Hollywood producers come to him wanting to know the best way to format a TV show in the works. Ohotto considers what he does as applying his gift to turn an entrepreneur’s risk from “reckless” to “intuitive.” He does this by guiding them on optimal timing and strategy. “If you don’t take that intuitive risk, you won’t be the next Apple, Microsoft, or Whole Foods. You’ll be behind the curve. Intuition is key,” he says.

Sadly, Psychics Don’t Always Receive Accurate Information

However, as authentic psychics should, they admit there’ve been times when their insight’s been wrong. Baron-Reid remembers when her intuition failed her and traumatized a client. The client consulted her about a factory sale, and Baron-Reid foresaw a specific company purchasing it. Unfortunately, the deal fell through, leaving her client devastated. “Listen, shit happens. You’re going to be wrong once in a while- you’re human,” says Baron-Reid.

However, in Oxley’s experience, Baron-Reid’s insight’s always been spot-on. The two met in 1997 at a music producer’s office for a reading. At the time, Oxley worked for Ogilvy Public Relations and took screenwriting classes at UCLA. Baron-Reid told her she foresaw Oxley with her own company and advised her to start her own business. “I learned I shouldn’t argue with a clairvoyant,” says Oxley. “Colette said, ‘You’re going to start a PR firm.’ I told her, ‘I absolutely will not.” She continued working with Ogilvy.

However, starting her PR firm eventually became “inevitable.” She’d developed an extensive network of clients, and it just didn’t make sense not to go for it. She ran her PR firm successfully for several years, but another reading with Baron-Reid changed her life. This time, the psychic told her she saw real estate in her future. In 2010 Oxley switched to that field and is now at the top of the real estate game.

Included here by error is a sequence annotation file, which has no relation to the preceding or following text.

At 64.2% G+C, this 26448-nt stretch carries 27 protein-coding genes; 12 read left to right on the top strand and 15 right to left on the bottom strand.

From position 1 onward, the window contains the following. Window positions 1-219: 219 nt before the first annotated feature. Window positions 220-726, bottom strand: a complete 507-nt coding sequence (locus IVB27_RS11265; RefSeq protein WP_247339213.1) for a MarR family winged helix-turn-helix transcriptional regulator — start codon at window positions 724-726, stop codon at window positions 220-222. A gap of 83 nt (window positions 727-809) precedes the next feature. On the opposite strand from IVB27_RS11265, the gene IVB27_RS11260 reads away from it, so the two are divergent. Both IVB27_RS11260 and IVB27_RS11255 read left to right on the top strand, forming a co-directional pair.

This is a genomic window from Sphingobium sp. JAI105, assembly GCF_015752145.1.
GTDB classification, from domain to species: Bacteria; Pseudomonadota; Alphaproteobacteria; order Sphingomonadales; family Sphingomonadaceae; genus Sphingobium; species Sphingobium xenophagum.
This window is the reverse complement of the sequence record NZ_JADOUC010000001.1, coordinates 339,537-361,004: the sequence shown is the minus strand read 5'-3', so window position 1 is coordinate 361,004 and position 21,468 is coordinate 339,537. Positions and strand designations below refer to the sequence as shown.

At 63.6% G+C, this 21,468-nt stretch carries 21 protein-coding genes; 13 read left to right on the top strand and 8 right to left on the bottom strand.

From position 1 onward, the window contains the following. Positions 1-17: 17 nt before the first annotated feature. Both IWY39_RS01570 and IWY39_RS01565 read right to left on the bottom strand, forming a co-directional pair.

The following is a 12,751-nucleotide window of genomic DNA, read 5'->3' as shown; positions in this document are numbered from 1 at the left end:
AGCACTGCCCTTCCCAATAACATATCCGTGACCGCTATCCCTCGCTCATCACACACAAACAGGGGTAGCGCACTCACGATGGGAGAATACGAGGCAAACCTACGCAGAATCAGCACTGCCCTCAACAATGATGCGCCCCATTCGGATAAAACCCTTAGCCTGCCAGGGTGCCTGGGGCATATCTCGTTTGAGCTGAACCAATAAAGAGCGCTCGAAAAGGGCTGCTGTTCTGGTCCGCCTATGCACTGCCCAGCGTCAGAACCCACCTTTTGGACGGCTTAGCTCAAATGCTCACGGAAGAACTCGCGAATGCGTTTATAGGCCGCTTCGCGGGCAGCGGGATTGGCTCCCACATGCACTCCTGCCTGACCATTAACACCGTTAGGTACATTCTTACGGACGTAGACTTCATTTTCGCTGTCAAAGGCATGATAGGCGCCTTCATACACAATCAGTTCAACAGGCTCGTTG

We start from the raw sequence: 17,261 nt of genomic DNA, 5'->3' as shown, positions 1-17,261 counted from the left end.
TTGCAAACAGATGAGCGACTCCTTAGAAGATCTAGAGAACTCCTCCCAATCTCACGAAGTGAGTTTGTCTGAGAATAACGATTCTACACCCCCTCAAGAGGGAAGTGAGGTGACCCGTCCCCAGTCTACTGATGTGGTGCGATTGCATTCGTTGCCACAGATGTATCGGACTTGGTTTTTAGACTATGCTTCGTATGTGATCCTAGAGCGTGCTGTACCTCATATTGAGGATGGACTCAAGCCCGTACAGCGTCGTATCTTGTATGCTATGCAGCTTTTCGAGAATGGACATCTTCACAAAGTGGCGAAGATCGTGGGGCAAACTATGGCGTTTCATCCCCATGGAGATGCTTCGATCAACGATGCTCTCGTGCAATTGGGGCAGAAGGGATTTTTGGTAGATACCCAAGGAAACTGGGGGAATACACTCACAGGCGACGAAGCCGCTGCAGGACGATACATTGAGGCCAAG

The high-powered exec credits her successful business to her monthly readings with Baron-Reid. “I’m a pretty driven person, so I think no matter what I did in my life, I would be successful,” she says. “But Colette tells you where you’re going. That gives her the edge, and this is a huge asset to any business leader. She’s most definitely helped my business thrive.”

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Angela Moore founded Psychic Review Online in 2008 after being scammed out of her life savings by a psychic con artist. Since then she has devoted her time to rooting out the frauds and helping people find a real psychic reader.

1 Comment
  1. Colette may be a medium but she is also an opportunist watch this video and you can see how she actually stole an idea from someone during a reading and made it into her own.